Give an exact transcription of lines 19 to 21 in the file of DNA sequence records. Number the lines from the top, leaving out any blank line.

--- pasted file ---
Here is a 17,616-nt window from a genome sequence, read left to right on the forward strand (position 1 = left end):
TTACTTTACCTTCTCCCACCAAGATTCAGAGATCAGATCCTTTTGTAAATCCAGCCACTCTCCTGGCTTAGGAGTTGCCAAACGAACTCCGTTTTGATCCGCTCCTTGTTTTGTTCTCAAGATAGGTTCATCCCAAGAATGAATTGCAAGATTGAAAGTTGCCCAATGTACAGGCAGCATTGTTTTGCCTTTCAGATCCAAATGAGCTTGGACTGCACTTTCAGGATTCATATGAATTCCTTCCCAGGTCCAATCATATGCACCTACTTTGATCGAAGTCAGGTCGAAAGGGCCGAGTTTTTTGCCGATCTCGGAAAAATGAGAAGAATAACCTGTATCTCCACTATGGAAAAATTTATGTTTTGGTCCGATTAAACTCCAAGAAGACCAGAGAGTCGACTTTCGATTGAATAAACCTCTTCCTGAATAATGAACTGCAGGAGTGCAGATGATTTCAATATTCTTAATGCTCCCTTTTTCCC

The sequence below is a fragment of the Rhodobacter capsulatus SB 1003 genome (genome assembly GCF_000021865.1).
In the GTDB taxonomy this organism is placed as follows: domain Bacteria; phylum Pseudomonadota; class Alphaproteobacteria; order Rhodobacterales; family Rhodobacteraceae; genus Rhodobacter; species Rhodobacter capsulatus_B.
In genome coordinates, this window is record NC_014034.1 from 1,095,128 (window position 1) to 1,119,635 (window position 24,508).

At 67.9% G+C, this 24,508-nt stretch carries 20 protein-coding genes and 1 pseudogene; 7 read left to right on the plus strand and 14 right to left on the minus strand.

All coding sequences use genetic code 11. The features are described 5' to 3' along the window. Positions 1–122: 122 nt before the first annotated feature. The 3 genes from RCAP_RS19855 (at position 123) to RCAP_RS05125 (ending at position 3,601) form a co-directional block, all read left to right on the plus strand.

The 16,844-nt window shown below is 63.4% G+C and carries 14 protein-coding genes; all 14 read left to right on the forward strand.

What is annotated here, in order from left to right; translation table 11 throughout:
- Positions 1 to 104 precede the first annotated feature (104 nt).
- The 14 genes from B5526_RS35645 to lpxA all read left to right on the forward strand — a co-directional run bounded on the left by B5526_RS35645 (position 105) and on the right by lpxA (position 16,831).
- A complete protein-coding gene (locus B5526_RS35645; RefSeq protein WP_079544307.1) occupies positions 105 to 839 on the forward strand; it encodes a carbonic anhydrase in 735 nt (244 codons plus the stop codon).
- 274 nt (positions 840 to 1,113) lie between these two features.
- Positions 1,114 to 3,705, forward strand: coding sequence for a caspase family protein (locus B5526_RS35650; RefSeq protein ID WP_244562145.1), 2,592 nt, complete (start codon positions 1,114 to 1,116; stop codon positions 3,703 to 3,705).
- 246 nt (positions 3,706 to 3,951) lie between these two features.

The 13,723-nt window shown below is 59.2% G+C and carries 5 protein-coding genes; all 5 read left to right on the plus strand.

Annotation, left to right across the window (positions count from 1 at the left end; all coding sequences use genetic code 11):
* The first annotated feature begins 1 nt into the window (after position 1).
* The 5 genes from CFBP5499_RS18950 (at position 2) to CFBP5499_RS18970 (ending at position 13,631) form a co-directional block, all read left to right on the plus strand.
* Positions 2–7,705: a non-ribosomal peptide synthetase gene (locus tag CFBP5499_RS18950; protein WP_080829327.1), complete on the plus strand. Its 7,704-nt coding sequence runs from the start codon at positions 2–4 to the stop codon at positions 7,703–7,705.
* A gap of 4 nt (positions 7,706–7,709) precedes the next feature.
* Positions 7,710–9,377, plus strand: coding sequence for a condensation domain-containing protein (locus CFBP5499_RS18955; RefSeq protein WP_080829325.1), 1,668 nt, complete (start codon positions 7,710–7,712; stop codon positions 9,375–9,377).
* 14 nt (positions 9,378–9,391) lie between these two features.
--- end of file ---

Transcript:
* The 5 genes from CFBP5499_RS18950 (at position 2) to CFBP5499_RS18970 (ending at position 13,631) form a co-directional block, all read left to right on the plus strand.
* Positions 2–7,705: a non-ribosomal peptide synthetase gene (locus tag CFBP5499_RS18950; protein WP_080829327.1), complete on the plus strand. Its 7,704-nt coding sequence runs from the start codon at positions 2–4 to the stop codon at positions 7,703–7,705.
* A gap of 4 nt (positions 7,706–7,709) precedes the next feature.